While the Russian war of aggression against Ukraine and the free world has now lasted for more than 130 days, clouds of war are also gathering in another place in the world and Russia is also involved there: Taiwan.

Russian and Chinese fighter-bombers flew joint maneuvers in the East China Sea in late May. That happened at the time when US President Biden met the leaders of friendly democratic nations from Asia in Korea and Japan. At a press conference, the President then said that he wanted to provide military support to the free island nation in the event of a Chinese invasion of Taiwan. Beijing’s State Department is fuming, blatantly threatening that the United States would have to pay an “unspeakable price” for it.

The Chinese threat of war against the USA is therefore in the air. The two nuclear powers, each fighting their own descent for different reasons, could find themselves in a nuclear war against each other. The Chinese side in particular must disarm, verbally and militarily, because China’s involvement in nuclear warheads, aircraft carriers and nuclear submarines shows that Beijing, and especially its leader Xi Jinping, is serious about waging war on Taiwan. Because Xi got lost: Unlike all Chinese rulers before him, he did not stick to the status quo of the two former warring parties, but unilaterally tried to recalibrate the relationship between the two in the interest of China.

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How do people in Taiwan deal with the constant threat of war? According to American security circles, the government under President Tsai Ing-wen did not correctly assess the possibility of a Chinese invasion. But since the fall of Hong Kong, the formerly autonomous trading metropolis that Beijing leveled, things have been different in Taiwan. “One country, two systems”, the motto under which China wanted to make Taiwan part of the People’s Republic until Xi Jinping, had failed in Hong Kong. Meanwhile there, just talking about democracy is an act of riot and revolution punishable by many, many years in prison. Beijing’s new henchman, John Lee, reiterated at his inauguration in the city on July 1 that he will crack down on anything “unpatriotic,” meaning anything that doesn’t line up with Xi Jinping.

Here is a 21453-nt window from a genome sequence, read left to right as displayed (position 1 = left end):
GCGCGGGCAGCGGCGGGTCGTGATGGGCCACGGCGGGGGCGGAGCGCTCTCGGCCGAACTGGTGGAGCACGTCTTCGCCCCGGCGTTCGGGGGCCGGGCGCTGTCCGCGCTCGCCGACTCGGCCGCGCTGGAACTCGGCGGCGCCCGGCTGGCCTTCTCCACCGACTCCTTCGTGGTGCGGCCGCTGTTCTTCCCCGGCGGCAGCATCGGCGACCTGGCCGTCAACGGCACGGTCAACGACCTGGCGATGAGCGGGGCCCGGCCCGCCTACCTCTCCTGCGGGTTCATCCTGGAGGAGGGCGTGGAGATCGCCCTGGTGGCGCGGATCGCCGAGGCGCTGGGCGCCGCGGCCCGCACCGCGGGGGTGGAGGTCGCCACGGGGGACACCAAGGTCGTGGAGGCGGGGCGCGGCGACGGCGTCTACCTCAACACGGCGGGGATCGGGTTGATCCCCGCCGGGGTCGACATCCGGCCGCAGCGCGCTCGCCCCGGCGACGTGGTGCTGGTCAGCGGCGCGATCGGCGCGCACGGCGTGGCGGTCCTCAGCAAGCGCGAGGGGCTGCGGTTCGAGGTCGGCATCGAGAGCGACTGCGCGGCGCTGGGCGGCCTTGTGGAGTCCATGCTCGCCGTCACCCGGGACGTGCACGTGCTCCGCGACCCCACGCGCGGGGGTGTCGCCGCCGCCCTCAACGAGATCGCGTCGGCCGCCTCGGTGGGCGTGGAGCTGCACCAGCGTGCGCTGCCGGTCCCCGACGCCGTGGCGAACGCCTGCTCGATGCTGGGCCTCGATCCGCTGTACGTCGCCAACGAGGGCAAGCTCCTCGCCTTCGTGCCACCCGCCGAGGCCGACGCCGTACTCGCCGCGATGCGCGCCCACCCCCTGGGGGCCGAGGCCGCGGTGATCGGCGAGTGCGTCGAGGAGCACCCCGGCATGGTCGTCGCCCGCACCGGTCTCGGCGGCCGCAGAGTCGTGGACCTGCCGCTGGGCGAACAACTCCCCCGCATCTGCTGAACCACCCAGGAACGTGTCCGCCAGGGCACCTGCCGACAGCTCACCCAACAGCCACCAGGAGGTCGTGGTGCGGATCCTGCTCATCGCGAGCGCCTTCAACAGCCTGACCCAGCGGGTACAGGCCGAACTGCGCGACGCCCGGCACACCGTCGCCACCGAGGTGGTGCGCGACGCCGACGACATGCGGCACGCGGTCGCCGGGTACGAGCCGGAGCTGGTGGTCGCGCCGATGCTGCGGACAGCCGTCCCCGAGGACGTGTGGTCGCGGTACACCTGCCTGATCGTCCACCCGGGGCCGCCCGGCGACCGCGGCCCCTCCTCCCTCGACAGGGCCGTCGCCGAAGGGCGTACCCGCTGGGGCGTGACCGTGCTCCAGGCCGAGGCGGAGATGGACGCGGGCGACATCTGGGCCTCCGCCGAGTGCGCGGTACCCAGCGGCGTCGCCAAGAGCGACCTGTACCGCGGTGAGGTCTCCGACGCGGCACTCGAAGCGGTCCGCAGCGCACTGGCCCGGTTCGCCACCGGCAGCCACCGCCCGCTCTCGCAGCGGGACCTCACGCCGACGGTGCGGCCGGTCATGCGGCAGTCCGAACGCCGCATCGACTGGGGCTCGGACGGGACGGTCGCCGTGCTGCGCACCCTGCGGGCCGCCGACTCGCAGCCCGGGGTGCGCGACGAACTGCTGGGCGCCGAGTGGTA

Alexander Görlach is a Senior Fellow at the Carnegie Council for Ethics in International Affairs in New York. The PhD linguist and theologian teaches democratic theory in Germany, Austria and Spain as an honorary professor at Leuphana University. In the 2017-18 academic year, he was at National Taiwan University and City University Hong Kong to conduct research on China’s rise. He is currently researching new technologies at the University of Oxford’s Internet Institute and how they are used in democracies and abused in dictatorships.

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So while the population and government have understood that a war may not start tomorrow but could start in the near future, they are wondering how China will attack Taiwan. Ultimately, this raises the crucial question of the use of limited resources that a small country like Taiwan can mobilize: will Beijing launch a cyberwar or carry out a land grab? Foreign Minister Joseph Wu recently issued a motto that should apply to all scenarios: “Taiwan is inspired by Ukraine.”

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